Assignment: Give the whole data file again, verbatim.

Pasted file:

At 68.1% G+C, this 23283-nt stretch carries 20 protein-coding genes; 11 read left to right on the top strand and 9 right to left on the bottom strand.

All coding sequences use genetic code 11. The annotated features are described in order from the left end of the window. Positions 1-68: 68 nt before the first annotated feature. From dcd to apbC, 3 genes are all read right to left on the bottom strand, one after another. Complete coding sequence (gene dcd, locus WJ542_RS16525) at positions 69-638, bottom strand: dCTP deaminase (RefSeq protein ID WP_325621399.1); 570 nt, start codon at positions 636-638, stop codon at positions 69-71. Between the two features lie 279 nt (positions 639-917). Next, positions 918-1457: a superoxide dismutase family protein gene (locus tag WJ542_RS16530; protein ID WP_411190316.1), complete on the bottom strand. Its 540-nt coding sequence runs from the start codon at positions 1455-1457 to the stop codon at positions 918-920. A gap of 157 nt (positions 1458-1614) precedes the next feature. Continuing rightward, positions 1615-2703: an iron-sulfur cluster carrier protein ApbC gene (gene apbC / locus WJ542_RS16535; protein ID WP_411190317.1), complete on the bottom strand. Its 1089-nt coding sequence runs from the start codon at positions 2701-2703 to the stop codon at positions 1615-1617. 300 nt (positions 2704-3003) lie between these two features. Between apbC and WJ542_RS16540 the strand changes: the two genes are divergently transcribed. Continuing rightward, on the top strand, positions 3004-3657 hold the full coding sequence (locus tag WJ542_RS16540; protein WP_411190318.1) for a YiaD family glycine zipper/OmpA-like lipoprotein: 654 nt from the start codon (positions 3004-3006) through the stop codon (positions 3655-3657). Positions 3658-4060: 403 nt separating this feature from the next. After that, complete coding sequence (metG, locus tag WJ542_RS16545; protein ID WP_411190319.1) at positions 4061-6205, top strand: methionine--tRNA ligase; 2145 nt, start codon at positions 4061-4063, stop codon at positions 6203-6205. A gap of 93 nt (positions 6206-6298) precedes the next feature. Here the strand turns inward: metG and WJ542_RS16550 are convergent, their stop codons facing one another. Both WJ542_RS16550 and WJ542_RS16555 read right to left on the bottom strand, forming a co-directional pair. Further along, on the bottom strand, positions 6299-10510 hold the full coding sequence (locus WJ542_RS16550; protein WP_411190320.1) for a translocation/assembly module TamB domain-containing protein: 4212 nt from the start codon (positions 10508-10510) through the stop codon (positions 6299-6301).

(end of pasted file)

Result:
At 68.1% G+C, this 23283-nt stretch carries 20 protein-coding genes; 11 read left to right on the top strand and 9 right to left on the bottom strand.

All coding sequences use genetic code 11. The annotated features are described in order from the left end of the window. Positions 1-68: 68 nt before the first annotated feature. From dcd to apbC, 3 genes are all read right to left on the bottom strand, one after another. Complete coding sequence (gene dcd, locus WJ542_RS16525) at positions 69-638, bottom strand: dCTP deaminase (RefSeq protein ID WP_325621399.1); 570 nt, start codon at positions 636-638, stop codon at positions 69-71. Between the two features lie 279 nt (positions 639-917). Next, positions 918-1457: a superoxide dismutase family protein gene (locus tag WJ542_RS16530; protein ID WP_411190316.1), complete on the bottom strand. Its 540-nt coding sequence runs from the start codon at positions 1455-1457 to the stop codon at positions 918-920. A gap of 157 nt (positions 1458-1614) precedes the next feature. Continuing rightward, positions 1615-2703: an iron-sulfur cluster carrier protein ApbC gene (gene apbC / locus WJ542_RS16535; protein ID WP_411190317.1), complete on the bottom strand. Its 1089-nt coding sequence runs from the start codon at positions 2701-2703 to the stop codon at positions 1615-1617. 300 nt (positions 2704-3003) lie between these two features. Between apbC and WJ542_RS16540 the strand changes: the two genes are divergently transcribed. Continuing rightward, on the top strand, positions 3004-3657 hold the full coding sequence (locus tag WJ542_RS16540; protein WP_411190318.1) for a YiaD family glycine zipper/OmpA-like lipoprotein: 654 nt from the start codon (positions 3004-3006) through the stop codon (positions 3655-3657). Positions 3658-4060: 403 nt separating this feature from the next. After that, complete coding sequence (metG, locus tag WJ542_RS16545; protein ID WP_411190319.1) at positions 4061-6205, top strand: methionine--tRNA ligase; 2145 nt, start codon at positions 4061-4063, stop codon at positions 6203-6205. A gap of 93 nt (positions 6206-6298) precedes the next feature. Here the strand turns inward: metG and WJ542_RS16550 are convergent, their stop codons facing one another. Both WJ542_RS16550 and WJ542_RS16555 read right to left on the bottom strand, forming a co-directional pair. Further along, on the bottom strand, positions 6299-10510 hold the full coding sequence (locus WJ542_RS16550; protein WP_411190320.1) for a translocation/assembly module TamB domain-containing protein: 4212 nt from the start codon (positions 10508-10510) through the stop codon (positions 6299-6301).